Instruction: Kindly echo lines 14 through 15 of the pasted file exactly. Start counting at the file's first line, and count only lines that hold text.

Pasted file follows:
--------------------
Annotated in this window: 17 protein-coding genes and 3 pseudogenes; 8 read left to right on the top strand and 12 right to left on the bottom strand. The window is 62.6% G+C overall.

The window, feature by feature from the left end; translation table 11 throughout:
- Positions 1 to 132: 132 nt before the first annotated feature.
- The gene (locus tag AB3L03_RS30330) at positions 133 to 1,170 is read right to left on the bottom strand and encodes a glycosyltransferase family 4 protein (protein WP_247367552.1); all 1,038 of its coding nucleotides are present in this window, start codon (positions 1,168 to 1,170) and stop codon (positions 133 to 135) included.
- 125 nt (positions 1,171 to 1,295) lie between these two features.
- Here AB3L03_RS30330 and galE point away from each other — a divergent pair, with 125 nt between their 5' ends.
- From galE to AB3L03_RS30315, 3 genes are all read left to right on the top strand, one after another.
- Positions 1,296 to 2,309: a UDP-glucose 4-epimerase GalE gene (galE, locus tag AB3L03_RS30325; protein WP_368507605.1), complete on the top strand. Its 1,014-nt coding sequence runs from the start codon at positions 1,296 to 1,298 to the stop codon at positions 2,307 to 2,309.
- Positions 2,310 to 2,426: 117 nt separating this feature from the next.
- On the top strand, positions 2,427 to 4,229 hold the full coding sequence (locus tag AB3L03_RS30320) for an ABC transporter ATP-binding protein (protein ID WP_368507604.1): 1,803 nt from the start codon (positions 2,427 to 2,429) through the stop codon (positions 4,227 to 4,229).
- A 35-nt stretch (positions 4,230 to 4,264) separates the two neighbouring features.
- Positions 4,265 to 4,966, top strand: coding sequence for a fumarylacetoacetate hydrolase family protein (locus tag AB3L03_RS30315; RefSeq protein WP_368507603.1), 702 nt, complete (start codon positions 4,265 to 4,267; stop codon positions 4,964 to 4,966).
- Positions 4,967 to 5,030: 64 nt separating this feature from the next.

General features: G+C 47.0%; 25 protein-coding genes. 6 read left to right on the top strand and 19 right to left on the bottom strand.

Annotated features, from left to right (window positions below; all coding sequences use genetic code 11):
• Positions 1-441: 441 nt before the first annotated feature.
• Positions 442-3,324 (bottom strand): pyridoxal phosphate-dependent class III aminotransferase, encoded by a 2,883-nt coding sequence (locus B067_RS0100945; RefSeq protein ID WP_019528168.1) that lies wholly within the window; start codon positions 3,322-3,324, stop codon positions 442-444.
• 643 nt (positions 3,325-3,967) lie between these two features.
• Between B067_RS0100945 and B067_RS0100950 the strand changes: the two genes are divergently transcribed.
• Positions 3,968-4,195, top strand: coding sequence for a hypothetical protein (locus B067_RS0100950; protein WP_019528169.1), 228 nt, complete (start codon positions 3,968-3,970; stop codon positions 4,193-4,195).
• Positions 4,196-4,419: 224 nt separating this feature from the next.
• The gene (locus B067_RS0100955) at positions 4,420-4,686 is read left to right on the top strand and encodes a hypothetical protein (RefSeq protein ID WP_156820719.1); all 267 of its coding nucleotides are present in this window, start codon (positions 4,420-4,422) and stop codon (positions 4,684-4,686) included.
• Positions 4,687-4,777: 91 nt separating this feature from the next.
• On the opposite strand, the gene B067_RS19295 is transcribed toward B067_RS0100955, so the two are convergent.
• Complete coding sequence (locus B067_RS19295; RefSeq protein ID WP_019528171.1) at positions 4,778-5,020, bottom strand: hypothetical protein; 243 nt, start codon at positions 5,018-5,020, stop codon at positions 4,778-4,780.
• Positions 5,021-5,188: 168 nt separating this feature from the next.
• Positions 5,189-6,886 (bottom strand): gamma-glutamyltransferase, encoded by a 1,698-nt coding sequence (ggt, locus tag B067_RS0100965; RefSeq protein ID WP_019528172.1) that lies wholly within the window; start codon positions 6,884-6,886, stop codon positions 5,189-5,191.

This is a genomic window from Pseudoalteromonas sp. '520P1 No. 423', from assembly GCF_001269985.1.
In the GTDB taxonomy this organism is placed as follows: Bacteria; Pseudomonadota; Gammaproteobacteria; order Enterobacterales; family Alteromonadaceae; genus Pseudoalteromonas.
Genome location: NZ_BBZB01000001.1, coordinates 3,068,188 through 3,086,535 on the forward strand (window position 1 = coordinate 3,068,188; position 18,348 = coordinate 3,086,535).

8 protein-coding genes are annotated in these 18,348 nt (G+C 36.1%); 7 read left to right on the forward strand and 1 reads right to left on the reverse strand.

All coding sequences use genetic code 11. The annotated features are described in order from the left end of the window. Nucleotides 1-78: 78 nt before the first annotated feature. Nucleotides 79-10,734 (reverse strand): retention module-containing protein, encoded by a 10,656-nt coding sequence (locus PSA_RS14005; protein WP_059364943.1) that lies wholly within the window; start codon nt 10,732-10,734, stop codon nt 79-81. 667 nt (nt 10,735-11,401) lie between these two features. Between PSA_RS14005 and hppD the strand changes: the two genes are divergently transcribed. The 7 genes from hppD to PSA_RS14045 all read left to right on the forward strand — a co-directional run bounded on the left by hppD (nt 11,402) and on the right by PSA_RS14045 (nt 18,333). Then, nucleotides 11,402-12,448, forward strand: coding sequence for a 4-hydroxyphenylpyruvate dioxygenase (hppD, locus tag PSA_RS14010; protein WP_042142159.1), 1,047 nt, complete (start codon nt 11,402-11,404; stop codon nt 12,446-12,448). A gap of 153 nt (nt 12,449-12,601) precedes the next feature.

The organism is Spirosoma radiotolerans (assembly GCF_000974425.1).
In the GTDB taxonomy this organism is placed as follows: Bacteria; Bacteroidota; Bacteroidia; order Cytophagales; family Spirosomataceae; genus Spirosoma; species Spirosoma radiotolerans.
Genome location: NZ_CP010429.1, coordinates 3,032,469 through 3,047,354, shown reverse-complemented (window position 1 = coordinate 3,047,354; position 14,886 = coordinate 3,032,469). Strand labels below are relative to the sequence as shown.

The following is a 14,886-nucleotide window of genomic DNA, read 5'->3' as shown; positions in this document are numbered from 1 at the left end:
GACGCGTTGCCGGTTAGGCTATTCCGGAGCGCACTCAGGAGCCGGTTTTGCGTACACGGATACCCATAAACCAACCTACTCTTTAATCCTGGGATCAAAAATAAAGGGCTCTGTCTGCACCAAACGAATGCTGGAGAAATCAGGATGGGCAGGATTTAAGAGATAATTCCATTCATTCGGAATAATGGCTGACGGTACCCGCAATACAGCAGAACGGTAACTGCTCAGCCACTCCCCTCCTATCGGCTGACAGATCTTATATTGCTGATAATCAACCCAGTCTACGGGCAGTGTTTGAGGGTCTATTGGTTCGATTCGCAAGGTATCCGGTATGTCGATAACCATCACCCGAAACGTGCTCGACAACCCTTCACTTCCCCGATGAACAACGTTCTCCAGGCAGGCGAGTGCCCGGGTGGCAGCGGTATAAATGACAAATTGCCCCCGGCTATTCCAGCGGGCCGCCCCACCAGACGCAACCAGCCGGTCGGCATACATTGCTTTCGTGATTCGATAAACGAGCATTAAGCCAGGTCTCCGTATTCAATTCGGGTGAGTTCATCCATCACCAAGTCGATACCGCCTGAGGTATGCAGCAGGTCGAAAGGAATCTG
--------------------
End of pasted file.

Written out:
General features: G+C 47.0%; 25 protein-coding genes. 6 read left to right on the top strand and 19 right to left on the bottom strand.

Annotated features, from left to right (window positions below; all coding sequences use genetic code 11):